Brett Davis-USA TODAY Sports. Pictured: Shaquem Griffin and McKenzie Milton
- Bowl game underdogs win games outright at a much higher clip than they do during the regular season.
- Here's how bettors can take advantage of this trend that's been reliable over the past 40 years.
Bowl season (most of it, anyway) pits college football’s best teams against one another. It seems like the perfect time to take underdogs with the points, figuring the dog can keep it close given the relative talent and ability of each team is pretty even.
But that just hasn’t been the case during bowl season. Underdogs usually win outright, or lose and don’t cover the spread. Let me explain.
The Four Results of a College Football Bet
There are four possible results when betting college football games against the spread.
- The favorite wins and covers the spread
- The favorite wins, but doesn’t cover the spread
- The underdog wins the game outright (which means it also covers the spread)
- A push (favorite wins by the exact point spread)
During the regular season, underdogs win 24% of games outright. In bowl season, they win about 37% of the time.
We have 457 bowl games in our Bet Labs database, which goes back to 2005. In those games…
- 171 underdogs won outright (37.4%)
- 68 underdogs covered but lost the game (14.8%)
- 218 favorites won and covered (47.7%)
- 6 games pushed
Since 1980, using KillerSports.com, the results from 784 bowl games are similar (excluding pick’ems and pushes):
- 303 underdogs won outright (38.7%)
- 127 underdogs covered but lost the game (16.1%)
- 354 favorites won and covered (45.2%)
In 25,371 regular season games since 1980 (excluding pick’ems and pushes)…
- 5,553 underdogs won outright (22.8%)
- 6,241 underdogs won but lost the game (25.6%)
- 11,806 favorites have won and covered (48.6%)
In bowl games, the point spread comes into play (the underdog covering but losing) about one in every seven games. During the regular season, it’s about one in four.
But the Teams Are Better and the Spreads Are Smaller … Right?
You can’t just use winning percentages in this exercise, because there are more 20-plus-point underdogs during the regular season that have little chance of winning outright. You rarely see a bowl game spread that high.
It still works, even with a betting spin. Betting moneyline underdogs has been profitable in the past 13 years. (For those unfamiliar, you’ll get a bigger payout if you bet an underdog to win outright. Oklahoma beating Alabama straight-up pays 4-1 — $100 to win $400 — while betting the Sooners +14.5 is around even money — $110 to win $100.)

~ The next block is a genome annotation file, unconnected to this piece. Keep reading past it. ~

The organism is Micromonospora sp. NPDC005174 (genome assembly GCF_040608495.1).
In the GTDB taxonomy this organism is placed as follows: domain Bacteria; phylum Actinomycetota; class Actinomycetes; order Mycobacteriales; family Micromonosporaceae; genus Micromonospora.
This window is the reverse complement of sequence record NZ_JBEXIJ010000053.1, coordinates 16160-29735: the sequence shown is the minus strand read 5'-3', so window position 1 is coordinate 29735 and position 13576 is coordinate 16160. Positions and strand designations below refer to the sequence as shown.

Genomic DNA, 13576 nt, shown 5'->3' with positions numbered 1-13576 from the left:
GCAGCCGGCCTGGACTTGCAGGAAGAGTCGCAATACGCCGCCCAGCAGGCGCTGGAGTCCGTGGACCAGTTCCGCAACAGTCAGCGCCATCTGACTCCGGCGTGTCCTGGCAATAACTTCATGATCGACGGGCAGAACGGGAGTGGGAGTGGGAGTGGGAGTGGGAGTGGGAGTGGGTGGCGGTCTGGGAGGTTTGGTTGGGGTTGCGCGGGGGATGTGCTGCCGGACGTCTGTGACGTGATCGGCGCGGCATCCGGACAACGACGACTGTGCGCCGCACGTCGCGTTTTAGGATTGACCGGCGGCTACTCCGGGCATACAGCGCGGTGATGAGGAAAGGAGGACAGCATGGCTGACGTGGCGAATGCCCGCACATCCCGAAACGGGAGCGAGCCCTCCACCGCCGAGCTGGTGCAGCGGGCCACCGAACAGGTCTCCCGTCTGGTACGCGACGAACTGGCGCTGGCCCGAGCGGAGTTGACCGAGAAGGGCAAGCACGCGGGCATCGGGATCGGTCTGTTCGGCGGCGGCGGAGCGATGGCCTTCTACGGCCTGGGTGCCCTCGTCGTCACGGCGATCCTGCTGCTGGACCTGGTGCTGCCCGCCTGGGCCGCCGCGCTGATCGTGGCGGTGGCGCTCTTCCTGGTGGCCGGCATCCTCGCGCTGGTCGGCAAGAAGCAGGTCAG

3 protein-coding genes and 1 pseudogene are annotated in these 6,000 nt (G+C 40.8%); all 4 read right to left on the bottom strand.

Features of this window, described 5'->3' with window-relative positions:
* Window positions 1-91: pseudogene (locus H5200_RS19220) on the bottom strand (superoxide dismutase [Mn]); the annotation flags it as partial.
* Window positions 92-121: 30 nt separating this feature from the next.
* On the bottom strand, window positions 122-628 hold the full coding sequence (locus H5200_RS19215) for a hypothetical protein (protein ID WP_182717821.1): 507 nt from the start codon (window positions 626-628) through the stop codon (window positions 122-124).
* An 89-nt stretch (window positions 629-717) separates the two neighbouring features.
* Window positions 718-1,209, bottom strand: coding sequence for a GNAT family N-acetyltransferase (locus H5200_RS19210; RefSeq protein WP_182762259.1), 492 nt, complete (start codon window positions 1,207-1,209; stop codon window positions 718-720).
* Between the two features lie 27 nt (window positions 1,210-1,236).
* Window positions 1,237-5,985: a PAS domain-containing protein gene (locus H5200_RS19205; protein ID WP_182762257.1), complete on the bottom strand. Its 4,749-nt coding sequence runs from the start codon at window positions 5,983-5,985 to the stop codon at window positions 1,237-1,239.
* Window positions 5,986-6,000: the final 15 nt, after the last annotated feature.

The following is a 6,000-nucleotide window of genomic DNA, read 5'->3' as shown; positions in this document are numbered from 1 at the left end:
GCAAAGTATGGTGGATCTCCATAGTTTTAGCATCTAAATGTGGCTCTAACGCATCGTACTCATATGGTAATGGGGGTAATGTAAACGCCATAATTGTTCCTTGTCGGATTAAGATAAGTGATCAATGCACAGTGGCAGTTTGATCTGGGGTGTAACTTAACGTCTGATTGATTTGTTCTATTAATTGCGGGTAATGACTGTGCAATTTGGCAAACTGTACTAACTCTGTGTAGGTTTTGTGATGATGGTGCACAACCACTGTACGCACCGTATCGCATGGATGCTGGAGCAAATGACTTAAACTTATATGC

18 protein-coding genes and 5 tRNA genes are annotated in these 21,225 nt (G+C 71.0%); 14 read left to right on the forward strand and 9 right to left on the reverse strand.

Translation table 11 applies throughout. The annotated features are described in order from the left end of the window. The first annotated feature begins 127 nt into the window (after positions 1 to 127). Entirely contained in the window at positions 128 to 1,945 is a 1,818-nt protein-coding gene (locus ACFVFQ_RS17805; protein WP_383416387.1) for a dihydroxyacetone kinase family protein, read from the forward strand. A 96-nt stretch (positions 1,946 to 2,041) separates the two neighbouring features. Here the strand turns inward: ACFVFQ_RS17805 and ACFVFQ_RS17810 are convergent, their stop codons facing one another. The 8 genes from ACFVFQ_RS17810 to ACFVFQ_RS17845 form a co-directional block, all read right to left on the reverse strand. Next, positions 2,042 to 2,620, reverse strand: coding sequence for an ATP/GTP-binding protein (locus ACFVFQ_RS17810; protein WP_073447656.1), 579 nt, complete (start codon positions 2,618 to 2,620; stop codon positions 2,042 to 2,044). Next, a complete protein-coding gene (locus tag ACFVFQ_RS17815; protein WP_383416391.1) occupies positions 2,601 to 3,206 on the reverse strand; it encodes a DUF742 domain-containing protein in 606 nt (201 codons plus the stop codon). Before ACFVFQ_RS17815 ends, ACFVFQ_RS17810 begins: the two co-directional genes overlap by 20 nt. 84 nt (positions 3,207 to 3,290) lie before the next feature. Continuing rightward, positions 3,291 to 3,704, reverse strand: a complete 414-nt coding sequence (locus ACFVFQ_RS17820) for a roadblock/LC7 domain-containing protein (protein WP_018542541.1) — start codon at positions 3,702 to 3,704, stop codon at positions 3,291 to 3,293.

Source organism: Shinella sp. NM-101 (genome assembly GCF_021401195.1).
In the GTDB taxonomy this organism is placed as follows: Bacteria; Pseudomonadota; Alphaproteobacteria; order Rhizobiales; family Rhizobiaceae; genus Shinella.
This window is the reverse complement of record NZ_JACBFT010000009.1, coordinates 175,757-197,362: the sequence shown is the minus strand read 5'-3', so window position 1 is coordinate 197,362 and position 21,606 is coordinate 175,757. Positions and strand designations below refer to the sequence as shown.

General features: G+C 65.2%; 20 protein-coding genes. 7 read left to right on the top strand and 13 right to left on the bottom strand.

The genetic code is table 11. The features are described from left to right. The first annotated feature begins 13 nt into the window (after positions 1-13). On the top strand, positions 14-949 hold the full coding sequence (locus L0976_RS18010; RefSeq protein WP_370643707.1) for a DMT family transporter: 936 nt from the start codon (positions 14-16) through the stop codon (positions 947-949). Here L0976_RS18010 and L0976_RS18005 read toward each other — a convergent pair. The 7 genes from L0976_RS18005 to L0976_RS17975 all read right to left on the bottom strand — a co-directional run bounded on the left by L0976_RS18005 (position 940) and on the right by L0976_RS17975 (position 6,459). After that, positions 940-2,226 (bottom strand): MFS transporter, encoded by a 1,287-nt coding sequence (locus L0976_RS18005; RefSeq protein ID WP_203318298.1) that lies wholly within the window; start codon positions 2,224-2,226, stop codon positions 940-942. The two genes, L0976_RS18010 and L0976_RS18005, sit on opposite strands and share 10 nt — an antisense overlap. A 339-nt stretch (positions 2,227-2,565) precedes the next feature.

Blindly betting every dog straight-up in a bowl game since 2005 has yielded a 6.8% ROI and +31.4 units.
But this trend isn’t reliable every year. It’s had good ones and bad. And it in part relies on one or two big underdogs to cash each year to be profitable.
Why Does This Happen?
The easiest explanation is motivation, but I don’t know if it’s the complete one.
Point spreads are largely derived from power ratings based on a team’s entire body of work. They don’t fully account for whether or not a team wants to be in Shreveport, La., the day after Christmas.
If a big favorite just doesn’t show up mentally, it can easily lose outright.
But the fact that the numbers look similar from 1980 and from 2005 make the motivation argument shakier.
When there were just 15 bowl games in 1980, every team should have been motivated. It was a big deal to play in the postseason, much different from today, with 40 bowl games on the slate.
Are There Specific Types of Dogs to Target?
Yes and no. You can cherry pick more profitable trends by moving the spread by half a point or a point.
Generally, betting Group of 5 teams in this spot has been successful, and even more successful when they play a Power 5 team.
But the real money has been made with big underdogs.
The units are buoyed by some big underdogs cashing — Oklahoma over Alabama in 2014, UCF over Auburn last season and Baylor in 2014, Louisville over Florida in 2013. They were all 4-1 or better to win outright.
What Should I Take Away From This?
Like I mentioned, this trend has had good and bad years. It’s been profitable in three of the four College Football Playoff years, since the playoff has created a perceived lack of emphasis on other bowl games. But here are some key takeaways:
1. No favorite moneyline parlays. Tying a handful of big favorites in a moneyline parlay for an even-money payout is becoming an increasingly popular betting option, but it doesn’t make sense in bowl season. If you really like the favorite, bet on it to cover.
2. No teasers. You should never tease college games anyway because of the scoring variance, but especially during bowl season. You need to hit 72.3% of legs with a 6-point teaser to be profitable, and bowl underdogs have only hit 67.7% of the time since 1980. Favorites hit at 68%.
3. Sprinkle some Christmas cash on an underdog moneyline. That’s the point of all this, right?
If you like an underdog this bowl season, don’t be afraid to throw some change on that team to win outright.